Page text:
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The Future of Population Increase/ Decrease
Eight billion - until 1804, fewer than 1 billion people roamed our planet.
More than a century later, in 1927, we crossed 2 billion. since then, the world population has shot up in the shape of a hockey stick, boosted by the triumphs of modern medicine and public health.
The latest marker was passed Tuesday Nov. [masked] when the united nations said the world population had reached 8 billion, just 11 years after it passed 7 billion. (it is an inexact number, since there is no official count, but the international organization said its projections crossed the line on Tuesday.)
Here are a few of the challenges ahead:
Much of the population growth comes from the poorest countries, especially in sub-Saharan Africa.
About 70% of the growth to 8 billion from 7 billion happened in low- and lower-middle-income countries, most of which are in sub-Saharan Africa, the united nations said. The trend is expected to become even more pronounced in the years ahead.
The environmental impact: our levels of production and consumption are unsustainable.
The growing population has helped fuel consumption at what experts say is an unsustainable pace. It has contributed to environmental challenges, including climate change, deforestation and the loss of biodiversity, the united nations said.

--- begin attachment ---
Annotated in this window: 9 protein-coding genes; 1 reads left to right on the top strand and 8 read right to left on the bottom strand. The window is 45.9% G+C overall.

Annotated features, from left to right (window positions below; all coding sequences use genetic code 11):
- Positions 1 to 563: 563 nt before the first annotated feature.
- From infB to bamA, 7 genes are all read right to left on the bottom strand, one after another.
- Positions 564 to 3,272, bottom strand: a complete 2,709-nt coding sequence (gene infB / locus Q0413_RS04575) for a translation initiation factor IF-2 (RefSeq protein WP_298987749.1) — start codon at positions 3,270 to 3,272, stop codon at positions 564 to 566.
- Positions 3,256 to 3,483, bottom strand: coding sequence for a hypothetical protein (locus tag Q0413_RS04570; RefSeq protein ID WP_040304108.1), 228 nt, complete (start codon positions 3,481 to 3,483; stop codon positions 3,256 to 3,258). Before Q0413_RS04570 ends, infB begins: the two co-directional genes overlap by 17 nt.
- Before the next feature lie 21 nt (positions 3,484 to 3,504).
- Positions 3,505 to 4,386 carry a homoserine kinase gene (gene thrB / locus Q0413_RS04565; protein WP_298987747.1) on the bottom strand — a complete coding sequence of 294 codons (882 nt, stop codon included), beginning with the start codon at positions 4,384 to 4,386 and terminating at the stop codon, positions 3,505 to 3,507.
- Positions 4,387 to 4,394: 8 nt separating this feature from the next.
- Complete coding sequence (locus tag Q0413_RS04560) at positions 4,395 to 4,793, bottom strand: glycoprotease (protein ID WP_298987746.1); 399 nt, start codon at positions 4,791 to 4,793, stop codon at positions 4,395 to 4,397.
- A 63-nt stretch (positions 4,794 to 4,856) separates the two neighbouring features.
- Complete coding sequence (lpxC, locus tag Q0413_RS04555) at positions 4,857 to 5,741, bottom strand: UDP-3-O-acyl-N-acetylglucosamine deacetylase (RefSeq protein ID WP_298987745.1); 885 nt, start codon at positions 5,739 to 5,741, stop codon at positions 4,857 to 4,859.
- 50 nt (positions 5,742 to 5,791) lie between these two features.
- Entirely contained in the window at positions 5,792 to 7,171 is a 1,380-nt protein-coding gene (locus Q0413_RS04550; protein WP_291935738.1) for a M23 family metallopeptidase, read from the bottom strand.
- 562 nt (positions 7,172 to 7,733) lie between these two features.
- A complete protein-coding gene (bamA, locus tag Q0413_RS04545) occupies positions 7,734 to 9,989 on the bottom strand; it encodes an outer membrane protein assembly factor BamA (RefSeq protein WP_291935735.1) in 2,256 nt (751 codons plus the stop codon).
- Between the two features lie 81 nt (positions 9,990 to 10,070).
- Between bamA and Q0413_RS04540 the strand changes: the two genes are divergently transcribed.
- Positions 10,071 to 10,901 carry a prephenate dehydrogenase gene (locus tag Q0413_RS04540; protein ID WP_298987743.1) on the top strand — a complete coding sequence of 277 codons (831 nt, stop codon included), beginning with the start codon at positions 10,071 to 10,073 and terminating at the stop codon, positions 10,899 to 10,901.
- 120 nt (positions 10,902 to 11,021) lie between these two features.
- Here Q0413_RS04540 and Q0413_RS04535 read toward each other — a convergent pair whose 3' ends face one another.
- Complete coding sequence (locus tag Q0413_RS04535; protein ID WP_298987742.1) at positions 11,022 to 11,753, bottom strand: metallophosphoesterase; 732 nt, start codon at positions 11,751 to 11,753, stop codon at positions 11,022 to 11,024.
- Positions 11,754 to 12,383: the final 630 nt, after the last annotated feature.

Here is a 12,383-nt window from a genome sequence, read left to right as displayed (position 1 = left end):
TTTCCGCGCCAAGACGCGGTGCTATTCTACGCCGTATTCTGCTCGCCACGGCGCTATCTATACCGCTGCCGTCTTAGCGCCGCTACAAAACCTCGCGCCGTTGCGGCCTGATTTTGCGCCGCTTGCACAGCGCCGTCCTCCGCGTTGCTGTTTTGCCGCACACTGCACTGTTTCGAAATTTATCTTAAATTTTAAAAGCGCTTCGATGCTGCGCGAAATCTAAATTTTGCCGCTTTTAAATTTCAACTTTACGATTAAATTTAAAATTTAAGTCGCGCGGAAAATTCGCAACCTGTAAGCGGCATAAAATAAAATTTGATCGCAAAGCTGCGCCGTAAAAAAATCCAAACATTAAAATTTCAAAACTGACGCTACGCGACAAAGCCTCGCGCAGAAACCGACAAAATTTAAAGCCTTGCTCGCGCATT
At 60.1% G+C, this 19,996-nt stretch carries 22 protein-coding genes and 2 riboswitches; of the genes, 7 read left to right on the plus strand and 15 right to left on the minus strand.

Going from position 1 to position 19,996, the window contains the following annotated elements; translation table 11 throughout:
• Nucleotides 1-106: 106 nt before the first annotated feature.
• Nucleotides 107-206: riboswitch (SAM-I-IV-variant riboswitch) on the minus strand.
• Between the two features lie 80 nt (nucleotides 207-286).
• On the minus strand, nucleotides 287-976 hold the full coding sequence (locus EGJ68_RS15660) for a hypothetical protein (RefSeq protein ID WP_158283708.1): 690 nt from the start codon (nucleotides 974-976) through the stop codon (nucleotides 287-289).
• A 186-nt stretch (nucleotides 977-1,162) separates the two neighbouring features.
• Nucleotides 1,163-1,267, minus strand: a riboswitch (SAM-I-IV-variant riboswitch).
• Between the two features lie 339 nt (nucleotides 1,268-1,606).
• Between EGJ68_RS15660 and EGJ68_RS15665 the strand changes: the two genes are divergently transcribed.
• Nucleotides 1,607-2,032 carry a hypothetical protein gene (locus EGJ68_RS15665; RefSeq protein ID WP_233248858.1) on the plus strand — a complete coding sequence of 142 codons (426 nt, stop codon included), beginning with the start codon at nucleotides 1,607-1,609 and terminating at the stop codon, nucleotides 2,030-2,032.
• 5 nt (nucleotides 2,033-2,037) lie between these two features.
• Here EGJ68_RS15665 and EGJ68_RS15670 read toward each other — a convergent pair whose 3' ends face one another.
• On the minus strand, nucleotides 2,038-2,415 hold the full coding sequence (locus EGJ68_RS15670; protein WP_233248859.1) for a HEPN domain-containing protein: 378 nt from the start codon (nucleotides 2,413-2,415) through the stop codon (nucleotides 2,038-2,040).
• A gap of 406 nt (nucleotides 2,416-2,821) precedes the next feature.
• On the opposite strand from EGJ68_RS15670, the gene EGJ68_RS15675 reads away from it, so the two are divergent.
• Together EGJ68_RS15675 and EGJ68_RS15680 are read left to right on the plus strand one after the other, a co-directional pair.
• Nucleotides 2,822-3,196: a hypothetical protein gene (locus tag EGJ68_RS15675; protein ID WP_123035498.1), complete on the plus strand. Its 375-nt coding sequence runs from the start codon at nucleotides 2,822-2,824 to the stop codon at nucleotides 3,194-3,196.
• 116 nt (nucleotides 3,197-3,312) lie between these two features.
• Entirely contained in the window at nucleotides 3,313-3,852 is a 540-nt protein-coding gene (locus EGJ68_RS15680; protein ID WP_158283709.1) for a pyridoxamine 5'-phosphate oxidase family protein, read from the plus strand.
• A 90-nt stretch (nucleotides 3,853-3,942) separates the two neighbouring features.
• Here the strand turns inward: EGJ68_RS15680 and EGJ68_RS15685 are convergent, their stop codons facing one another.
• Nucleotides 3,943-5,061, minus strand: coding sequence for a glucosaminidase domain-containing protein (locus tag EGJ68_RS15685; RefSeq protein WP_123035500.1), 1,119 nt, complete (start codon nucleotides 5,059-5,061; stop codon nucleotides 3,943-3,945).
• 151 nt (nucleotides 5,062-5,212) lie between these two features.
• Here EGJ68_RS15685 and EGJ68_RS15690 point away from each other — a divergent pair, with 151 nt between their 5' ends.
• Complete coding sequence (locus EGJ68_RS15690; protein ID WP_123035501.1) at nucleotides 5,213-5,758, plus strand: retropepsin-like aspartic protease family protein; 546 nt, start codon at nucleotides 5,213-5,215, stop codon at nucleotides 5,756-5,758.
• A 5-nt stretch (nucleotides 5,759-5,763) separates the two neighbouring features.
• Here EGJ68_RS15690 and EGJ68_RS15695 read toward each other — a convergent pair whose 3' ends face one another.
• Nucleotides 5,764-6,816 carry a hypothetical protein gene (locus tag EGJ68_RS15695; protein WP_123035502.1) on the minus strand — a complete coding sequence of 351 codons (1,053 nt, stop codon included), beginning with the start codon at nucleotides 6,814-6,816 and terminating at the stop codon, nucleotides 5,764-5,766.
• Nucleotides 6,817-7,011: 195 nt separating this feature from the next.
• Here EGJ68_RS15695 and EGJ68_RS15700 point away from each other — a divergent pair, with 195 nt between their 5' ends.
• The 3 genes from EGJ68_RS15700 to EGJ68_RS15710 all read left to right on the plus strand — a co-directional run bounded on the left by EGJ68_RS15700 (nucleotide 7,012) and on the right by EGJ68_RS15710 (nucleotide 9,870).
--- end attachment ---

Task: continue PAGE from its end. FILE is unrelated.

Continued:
Is DeGrowth a solution?
Pinning down what degrowth means can be tricky because degrowthers often differ on details. But there are some common threads to their thought.
In general, degrowthers believe that in the modern world, economic growth has become unmoored from improvements in the human condition.
Jason Hickel, an anthropologist at the London school of economics and the author of less is more: how degrowth will save the world, has emerged as one of the leading spokespeople for the movement.
To Hickel, the case for degrowth goes like this: the world is producing too much greenhouse gases. It is also overfishing, is overpolluting, is unsustainable in a dozen ways, from deforestation to plastic accumulating in the oceans.
Hickel argues, that scientists should have been sufficient to address the climate crisis — think solar panels, meat alternatives, eco-friendly houses.
But wealthy societies are so focused on growing the economy, those gains have been immediately plowed back into the economy, producing more stuff for the same ecological footprint, yes, but not actually shrinking the ecological footprint.
The degrowth movement argues that humanity can’t keep *growing without driving humanity into climate *catastrophe
But critics argue that not only is it possible — it’s already been happening. For the past decade, as many countries have transitioned to green energy, they have successfully seen their emissions shrink while their GDP has grown.
Brian Toren Presenting
Brian Toren is inviting you to a scheduled Zoom meeting.
Topic: The Future of Population
Time: Feb 4,[masked]:30 AM Central Time (US and Canada)
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